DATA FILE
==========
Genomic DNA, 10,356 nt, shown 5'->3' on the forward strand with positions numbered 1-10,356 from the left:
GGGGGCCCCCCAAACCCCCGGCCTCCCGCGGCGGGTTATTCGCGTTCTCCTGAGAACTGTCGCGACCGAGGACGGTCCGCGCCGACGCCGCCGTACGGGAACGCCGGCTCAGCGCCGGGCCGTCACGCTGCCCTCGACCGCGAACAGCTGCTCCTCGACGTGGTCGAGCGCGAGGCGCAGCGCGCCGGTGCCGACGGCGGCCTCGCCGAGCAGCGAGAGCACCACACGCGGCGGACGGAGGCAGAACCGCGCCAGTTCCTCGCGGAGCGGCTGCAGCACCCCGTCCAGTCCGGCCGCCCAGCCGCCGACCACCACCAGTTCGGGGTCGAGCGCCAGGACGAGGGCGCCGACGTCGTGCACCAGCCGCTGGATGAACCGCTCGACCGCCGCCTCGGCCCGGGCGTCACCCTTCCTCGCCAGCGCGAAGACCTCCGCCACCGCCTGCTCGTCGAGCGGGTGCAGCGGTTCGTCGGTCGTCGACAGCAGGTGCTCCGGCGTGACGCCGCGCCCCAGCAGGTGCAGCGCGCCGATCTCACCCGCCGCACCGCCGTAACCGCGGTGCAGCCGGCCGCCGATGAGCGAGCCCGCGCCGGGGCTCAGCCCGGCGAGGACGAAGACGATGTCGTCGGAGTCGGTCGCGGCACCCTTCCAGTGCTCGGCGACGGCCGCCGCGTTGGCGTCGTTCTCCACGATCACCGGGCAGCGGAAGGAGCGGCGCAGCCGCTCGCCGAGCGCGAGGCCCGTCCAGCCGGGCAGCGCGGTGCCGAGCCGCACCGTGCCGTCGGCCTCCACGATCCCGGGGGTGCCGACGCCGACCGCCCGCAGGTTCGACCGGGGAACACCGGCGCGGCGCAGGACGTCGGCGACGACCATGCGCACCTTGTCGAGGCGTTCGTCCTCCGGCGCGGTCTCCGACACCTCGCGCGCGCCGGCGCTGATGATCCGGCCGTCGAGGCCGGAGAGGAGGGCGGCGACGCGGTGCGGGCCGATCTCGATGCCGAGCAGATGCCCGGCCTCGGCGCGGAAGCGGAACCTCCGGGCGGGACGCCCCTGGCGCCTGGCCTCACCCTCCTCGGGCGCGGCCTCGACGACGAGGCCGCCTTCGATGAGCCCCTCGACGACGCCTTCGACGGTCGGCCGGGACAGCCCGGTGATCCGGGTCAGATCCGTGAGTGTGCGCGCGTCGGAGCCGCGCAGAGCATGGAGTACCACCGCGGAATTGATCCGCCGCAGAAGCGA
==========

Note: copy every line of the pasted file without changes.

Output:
Genomic DNA, 10,356 nt, shown 5'->3' on the forward strand with positions numbered 1-10,356 from the left:
GGGGGCCCCCCAAACCCCCGGCCTCCCGCGGCGGGTTATTCGCGTTCTCCTGAGAACTGTCGCGACCGAGGACGGTCCGCGCCGACGCCGCCGTACGGGAACGCCGGCTCAGCGCCGGGCCGTCACGCTGCCCTCGACCGCGAACAGCTGCTCCTCGACGTGGTCGAGCGCGAGGCGCAGCGCGCCGGTGCCGACGGCGGCCTCGCCGAGCAGCGAGAGCACCACACGCGGCGGACGGAGGCAGAACCGCGCCAGTTCCTCGCGGAGCGGCTGCAGCACCCCGTCCAGTCCGGCCGCCCAGCCGCCGACCACCACCAGTTCGGGGTCGAGCGCCAGGACGAGGGCGCCGACGTCGTGCACCAGCCGCTGGATGAACCGCTCGACCGCCGCCTCGGCCCGGGCGTCACCCTTCCTCGCCAGCGCGAAGACCTCCGCCACCGCCTGCTCGTCGAGCGGGTGCAGCGGTTCGTCGGTCGTCGACAGCAGGTGCTCCGGCGTGACGCCGCGCCCCAGCAGGTGCAGCGCGCCGATCTCACCCGCCGCACCGCCGTAACCGCGGTGCAGCCGGCCGCCGATGAGCGAGCCCGCGCCGGGGCTCAGCCCGGCGAGGACGAAGACGATGTCGTCGGAGTCGGTCGCGGCACCCTTCCAGTGCTCGGCGACGGCCGCCGCGTTGGCGTCGTTCTCCACGATCACCGGGCAGCGGAAGGAGCGGCGCAGCCGCTCGCCGAGCGCGAGGCCCGTCCAGCCGGGCAGCGCGGTGCCGAGCCGCACCGTGCCGTCGGCCTCCACGATCCCGGGGGTGCCGACGCCGACCGCCCGCAGGTTCGACCGGGGAACACCGGCGCGGCGCAGGACGTCGGCGACGACCATGCGCACCTTGTCGAGGCGTTCGTCCTCCGGCGCGGTCTCCGACACCTCGCGCGCGCCGGCGCTGATGATCCGGCCGTCGAGGCCGGAGAGGAGGGCGGCGACGCGGTGCGGGCCGATCTCGATGCCGAGCAGATGCCCGGCCTCGGCGCGGAAGCGGAACCTCCGGGCGGGACGCCCCTGGCGCCTGGCCTCACCCTCCTCGGGCGCGGCCTCGACGACGAGGCCGCCTTCGATGAGCCCCTCGACGACGCCTTCGACGGTCGGCCGGGACAGCCCGGTGATCCGGGTCAGATCCGTGAGTGTGCGCGCGTCGGAGCCGCGCAGAGCATGGAGTACCACCGCGGAATTGATCCGCCGCAGAAGCGA